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Don Z.
06-13-2006, 08:58 AM
OK, I know there are a lot of opinions on this subject, but I want to do this correctly.

To make a long story short, as I was prepping the cabin for varnish on the Chris, I found some rot under one of the bedded in deadlights. This lead to pulling out the glass... where I found that the previous owner, in trying to repair a leak, relied on some sort of silicone... Lots of silicone... gobs and gobs of it!

So, I got the glass out last night, and will spend most of my time today scraping this stuff off, and then repairing the rot with a dutchman. Then what?

The way the boat is designed, the glass lays against a rabbet in the wood, and then another piece of wood is screwed in to hold the glass in place. Then, a trim piece covers the work. Because I don't want a future owner to direct some of the same curses I used last night towards me, I'll use bedding compound on those trim pieces, not the same silicone that the PO used...

What is the best way to bed in these deadlights? I know they may leak a little (I found the weep hole that the PO had plugged!), other than slathering on life caulk or some other goop... I was thinking a light coat of life caulk, then replacing the wood... followed up by interlux glazing compound once the life caulk cures.

Sorry if this seems a bit "scattered"... I was up really late last night, pulling the glass out!

Figment
06-13-2006, 09:37 AM
Polysulphide may be more friendly to the wood, but I've always had better luck with butyl rubber (generally marketed for gutter work) when sealing glass to anything. It's horribly messy stuff to work with, but if you only want to do the job once.....

edited to add: really, test its reaction to wood before going whole-hog. I've only used butyl in bedding glass to metal. I've never had it in contact with wood.

Matt J.
06-13-2006, 09:41 AM
Ours are bronze against the wood (bronze encased glass) and the lights were bedded in lifecalk. I'd planned on repeating the same mistake for lack of a better compromise. I was actually going to re-bed them this weekend since the cover's off and the varnish has been refinished.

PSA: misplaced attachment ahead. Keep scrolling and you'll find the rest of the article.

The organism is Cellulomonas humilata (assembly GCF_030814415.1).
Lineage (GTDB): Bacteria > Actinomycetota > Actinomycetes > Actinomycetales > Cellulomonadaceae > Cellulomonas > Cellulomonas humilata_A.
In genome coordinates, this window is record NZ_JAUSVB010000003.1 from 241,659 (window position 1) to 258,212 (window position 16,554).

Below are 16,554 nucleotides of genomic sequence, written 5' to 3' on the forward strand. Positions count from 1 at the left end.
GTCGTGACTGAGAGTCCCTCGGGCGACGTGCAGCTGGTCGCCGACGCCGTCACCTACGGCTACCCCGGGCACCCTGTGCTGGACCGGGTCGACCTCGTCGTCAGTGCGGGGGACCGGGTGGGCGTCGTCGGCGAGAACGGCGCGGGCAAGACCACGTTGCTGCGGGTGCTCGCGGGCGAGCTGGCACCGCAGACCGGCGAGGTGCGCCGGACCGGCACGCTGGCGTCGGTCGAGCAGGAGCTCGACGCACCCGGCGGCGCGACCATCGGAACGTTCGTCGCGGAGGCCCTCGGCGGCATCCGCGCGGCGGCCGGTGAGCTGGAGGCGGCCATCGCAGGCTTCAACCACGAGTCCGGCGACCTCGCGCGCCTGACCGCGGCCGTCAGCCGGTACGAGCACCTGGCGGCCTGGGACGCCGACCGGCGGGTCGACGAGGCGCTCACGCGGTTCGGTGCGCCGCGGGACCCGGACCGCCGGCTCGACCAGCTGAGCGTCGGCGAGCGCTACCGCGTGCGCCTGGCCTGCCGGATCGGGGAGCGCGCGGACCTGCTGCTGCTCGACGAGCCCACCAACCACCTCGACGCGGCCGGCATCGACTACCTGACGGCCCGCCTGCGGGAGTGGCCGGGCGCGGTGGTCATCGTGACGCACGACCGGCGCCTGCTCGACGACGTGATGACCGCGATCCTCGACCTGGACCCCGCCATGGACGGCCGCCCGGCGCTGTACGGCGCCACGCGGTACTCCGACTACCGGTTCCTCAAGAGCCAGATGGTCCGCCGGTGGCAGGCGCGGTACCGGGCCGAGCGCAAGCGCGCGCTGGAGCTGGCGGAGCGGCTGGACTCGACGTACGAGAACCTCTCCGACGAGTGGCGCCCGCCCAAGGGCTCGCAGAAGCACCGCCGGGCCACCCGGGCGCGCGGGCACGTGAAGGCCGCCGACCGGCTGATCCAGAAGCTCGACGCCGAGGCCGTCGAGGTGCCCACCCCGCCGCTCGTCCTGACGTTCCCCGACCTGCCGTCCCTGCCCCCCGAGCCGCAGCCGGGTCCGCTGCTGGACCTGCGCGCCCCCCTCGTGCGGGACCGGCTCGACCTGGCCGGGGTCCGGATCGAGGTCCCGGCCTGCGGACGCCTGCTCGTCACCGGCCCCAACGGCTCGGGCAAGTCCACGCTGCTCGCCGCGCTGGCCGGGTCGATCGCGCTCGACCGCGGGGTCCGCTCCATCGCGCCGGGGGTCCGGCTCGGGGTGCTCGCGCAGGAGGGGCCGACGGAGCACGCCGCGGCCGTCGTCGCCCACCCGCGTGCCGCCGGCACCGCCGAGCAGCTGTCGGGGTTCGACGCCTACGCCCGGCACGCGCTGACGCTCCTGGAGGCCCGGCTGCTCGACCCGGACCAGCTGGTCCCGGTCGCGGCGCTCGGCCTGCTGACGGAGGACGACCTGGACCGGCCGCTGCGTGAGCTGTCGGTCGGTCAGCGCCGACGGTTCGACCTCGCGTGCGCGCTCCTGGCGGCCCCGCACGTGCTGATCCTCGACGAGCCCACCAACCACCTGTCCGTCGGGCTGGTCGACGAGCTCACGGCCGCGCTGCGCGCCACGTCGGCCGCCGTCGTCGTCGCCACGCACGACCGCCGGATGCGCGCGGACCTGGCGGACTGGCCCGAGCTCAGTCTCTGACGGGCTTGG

George Ray
06-13-2006, 09:56 AM
No matter how good the bedding compound is, mositure will work it's way under it to some extent. The preparation of the wood prior to setting the light in the bedding is the key. I would also argue that the bedding 'SHOULD NOT' be glue (5200). You need to be able to get the light up and reprime the wood whenever you see any signs of weirdness, hopefully it will be about every 12-15 years.

What to use for prime is a good question. Hot oil soaked repeatedly into wood/endgrain/cracks has got to promote longevity. It can be tung/linseed/thinned pinetar/clear sealer/ thin epoxy/ on and on and on, but no bedding will work if it is put down on bare wood or or wood that is just skim coated, surface primed.

Thorne
06-13-2006, 10:08 AM
Dare I suggest multiple coats of CPES for the prime?

(climbs into trench, puts on helmet, hunkers down...)

;0 )

Don Z.
06-13-2006, 10:40 AM
Yes, I'm planning on using CPES... and I will NOT be using 5200... not even 4200!

paladin
06-13-2006, 12:11 PM
a small work of caution.....if the glass was truly bedded in silicone...and it is in the wood.....it may inhibit anything else from sticking...cpes or anything........I coated the wood on Amihan with epoxy, then used heavy lexan and bathtub caulk......and about every three years removed the panels, cleaned off the old stuff, put new stuff on, never had a leak....well at least not in the deadlights...:D

Bob Cleek
06-13-2006, 05:44 PM
After sealing with CPES, I've found household silicone is a good bedding option. This is because it is resilient, doesn't harden, and is very flexible. In the past, I've had problems with other compounds. The interface of wood and glass brings together two materials with radically different expansion and contraction properties. A tight fit bedded in anything that will harden over time is almost certain to crack the glass when the wood shrinks against it. On the other hand, a loose fit will leak. Since using silicone, I haven't had that problem.

Don Z.
06-14-2006, 08:27 AM
Bob,
When you use silicone, do you have difficulty varnishing near it afterwards?

Bob Cleek
06-14-2006, 02:25 PM
Absolutely! There's no way that paint or varnish will stick to silicone. However, as most windows have some sort of trim ring around them, this isn't a problem. I tape to keep the silicone from spreading where I don't want it. I then bed the trim ring over the silicone with Dolphinite bedding compound.